Steve Lambert, a finalist in this year’s ArtPrize competition says that if he wins, he will donate the money to the LGBT Fund of Grand Rapids. That’s potentially a lot of money. He’s been nominated in both the public vote, and by the jury. The top prize for each is worth $200,000. Currently, he’s up for the $20,000 Time-Based Juried Award and the $200,000 Juried Grand Prize. (He’s now out of the running for the public vote prize.)
What a perfect union between unicorns and math. You’ll find this charming chart over on Wikigifs, a feed for all the GIFs on Wikipedia. This type of feed allows for the laziest type of surfing, and surprises like this “LineareMatrixoperation R2 Achsenspiegelung.” Now, why the heck were unicorns chosen to demonstrate rotation around an axis? Wikigifs doesn’t link you back to the Wikipedia entry pertaining to these GIFs, so if you’re a lazy surfer you’ll never find out the answer.
With Monopolart, Jen Catron and Paul Outlaw have outdone themselves again. Tonight we’ll be taking the air out of the high-end art world by yelling from the critics corner. You should also come for the free champagne from the Jeff Koons/Don Perignon/Jen and Paul Collaboration and Paul McCarthy ketchup sandwiches.
Today we announce the launch of “The Writers’ Auction,” our fall benefit auction running on Paddle8 through October 23, 2014. The money raised will be used to take our two part-time writers on full-time—making it the most important auction we’ve launched to date. This means more resources to edit artist essays, in-depth interviews and reviews, and daily news coverage. This is flagship AFC content, and it’s the best art writing you’ll find anywhere on the web.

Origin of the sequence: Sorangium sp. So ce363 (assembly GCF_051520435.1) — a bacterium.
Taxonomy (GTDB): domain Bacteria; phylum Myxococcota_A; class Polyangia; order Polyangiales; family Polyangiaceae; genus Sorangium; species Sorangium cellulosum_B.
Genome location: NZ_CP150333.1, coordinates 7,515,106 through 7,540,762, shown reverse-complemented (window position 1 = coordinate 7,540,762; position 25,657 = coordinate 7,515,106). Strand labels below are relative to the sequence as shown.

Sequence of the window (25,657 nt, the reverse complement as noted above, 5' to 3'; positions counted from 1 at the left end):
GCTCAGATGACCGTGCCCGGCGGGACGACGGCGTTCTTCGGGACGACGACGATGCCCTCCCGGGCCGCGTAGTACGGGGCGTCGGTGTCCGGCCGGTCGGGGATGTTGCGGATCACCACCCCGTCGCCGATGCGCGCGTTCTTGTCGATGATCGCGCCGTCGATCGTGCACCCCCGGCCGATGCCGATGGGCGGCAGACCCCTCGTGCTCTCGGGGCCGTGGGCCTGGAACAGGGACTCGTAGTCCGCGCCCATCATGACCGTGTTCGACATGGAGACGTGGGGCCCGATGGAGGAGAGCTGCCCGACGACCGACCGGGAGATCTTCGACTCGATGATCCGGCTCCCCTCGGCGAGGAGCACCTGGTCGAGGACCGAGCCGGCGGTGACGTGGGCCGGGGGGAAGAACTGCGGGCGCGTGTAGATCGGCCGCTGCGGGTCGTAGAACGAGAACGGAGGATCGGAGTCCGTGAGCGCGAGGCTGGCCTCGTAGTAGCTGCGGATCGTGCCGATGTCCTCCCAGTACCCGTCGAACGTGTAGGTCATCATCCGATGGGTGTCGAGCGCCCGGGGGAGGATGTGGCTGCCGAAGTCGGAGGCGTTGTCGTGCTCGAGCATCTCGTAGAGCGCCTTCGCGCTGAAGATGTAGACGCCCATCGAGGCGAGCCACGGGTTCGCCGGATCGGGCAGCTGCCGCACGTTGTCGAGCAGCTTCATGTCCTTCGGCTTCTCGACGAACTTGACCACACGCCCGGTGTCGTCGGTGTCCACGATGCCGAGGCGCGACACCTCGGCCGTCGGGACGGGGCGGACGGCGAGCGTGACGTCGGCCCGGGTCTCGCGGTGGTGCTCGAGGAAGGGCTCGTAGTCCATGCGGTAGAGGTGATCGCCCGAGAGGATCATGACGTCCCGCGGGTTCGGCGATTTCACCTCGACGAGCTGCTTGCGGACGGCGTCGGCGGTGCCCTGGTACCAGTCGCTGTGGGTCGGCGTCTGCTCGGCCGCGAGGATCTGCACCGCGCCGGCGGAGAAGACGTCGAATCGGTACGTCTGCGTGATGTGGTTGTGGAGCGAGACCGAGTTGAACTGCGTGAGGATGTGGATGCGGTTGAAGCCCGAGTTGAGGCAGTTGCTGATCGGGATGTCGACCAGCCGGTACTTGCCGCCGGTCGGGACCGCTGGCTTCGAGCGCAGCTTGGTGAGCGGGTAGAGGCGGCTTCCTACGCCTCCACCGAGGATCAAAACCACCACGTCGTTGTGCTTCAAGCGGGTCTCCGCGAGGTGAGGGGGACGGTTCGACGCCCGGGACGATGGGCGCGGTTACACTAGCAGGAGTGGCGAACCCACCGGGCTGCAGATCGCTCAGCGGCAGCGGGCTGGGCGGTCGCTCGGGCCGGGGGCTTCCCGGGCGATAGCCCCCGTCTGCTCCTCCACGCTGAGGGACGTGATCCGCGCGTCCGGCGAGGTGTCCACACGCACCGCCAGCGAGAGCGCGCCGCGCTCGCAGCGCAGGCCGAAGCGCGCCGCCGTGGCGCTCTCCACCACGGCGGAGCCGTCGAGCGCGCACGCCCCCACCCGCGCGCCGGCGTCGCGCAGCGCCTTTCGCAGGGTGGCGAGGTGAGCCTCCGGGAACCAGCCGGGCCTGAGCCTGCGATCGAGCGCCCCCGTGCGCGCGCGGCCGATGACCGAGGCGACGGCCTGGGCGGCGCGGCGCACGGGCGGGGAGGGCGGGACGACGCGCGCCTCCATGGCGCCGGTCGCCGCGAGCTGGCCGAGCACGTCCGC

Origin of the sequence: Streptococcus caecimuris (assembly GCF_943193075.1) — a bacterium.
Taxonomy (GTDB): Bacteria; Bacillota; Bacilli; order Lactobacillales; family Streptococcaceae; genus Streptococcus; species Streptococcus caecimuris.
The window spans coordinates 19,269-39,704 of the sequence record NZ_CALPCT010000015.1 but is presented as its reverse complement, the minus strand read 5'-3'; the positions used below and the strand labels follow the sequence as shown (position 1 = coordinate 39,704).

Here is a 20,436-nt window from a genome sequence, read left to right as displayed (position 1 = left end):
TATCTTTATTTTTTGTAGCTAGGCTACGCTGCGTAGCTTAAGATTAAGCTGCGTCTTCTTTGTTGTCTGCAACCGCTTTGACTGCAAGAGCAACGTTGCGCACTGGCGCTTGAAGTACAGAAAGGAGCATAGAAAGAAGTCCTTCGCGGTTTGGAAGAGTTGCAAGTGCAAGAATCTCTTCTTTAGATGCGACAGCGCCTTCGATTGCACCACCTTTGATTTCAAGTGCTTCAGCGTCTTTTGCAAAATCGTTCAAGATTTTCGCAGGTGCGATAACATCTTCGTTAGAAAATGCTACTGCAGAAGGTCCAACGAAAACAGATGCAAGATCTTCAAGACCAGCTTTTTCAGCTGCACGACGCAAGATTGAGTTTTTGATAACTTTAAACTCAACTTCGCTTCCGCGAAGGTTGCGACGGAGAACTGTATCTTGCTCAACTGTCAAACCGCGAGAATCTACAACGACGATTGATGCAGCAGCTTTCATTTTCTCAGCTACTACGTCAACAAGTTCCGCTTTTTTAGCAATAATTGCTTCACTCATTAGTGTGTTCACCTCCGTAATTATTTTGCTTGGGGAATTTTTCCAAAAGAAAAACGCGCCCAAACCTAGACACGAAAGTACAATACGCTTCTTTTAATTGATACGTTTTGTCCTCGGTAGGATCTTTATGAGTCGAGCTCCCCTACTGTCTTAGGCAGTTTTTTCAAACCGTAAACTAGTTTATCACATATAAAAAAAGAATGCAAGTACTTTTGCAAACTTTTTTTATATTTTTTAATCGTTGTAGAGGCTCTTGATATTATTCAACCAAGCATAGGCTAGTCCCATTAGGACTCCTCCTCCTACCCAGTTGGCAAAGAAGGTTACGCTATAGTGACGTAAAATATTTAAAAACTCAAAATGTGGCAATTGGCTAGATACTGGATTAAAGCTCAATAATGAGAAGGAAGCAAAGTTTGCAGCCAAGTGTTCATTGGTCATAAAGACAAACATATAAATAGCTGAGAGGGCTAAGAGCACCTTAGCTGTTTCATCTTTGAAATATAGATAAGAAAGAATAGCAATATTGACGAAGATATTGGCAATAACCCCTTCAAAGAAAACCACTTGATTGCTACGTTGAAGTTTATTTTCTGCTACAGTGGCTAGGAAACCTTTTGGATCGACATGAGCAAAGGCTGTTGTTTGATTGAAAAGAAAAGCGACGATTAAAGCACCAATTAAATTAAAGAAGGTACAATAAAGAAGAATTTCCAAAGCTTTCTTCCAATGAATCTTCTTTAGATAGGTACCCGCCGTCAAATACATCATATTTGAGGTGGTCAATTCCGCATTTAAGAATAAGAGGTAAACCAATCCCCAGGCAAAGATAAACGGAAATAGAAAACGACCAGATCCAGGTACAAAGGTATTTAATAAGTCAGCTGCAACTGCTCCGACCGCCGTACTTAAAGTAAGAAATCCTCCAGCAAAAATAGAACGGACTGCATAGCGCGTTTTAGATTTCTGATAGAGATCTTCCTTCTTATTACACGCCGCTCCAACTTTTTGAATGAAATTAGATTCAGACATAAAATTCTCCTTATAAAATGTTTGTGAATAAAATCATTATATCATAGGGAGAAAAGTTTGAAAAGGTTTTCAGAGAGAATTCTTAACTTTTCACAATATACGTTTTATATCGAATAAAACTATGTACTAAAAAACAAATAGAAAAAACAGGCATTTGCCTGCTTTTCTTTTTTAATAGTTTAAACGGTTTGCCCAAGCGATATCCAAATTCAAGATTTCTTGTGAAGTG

The power of portable video can not be understated. At the time that the first Portapack, a small, handheld battery-powered video camera, was released in 1967, most people had only three major commercial networks, and early cable was confined to major cities. Getting on TV was only for actors and newsmen, companies decided what the public would view, and nobody said “fuck.” So for early video collectives like the Videofreex, the consumer camera was a tool for complete social upheaval—reflected in names like Raindance’s publication “Radical Software” and the “video revolution.”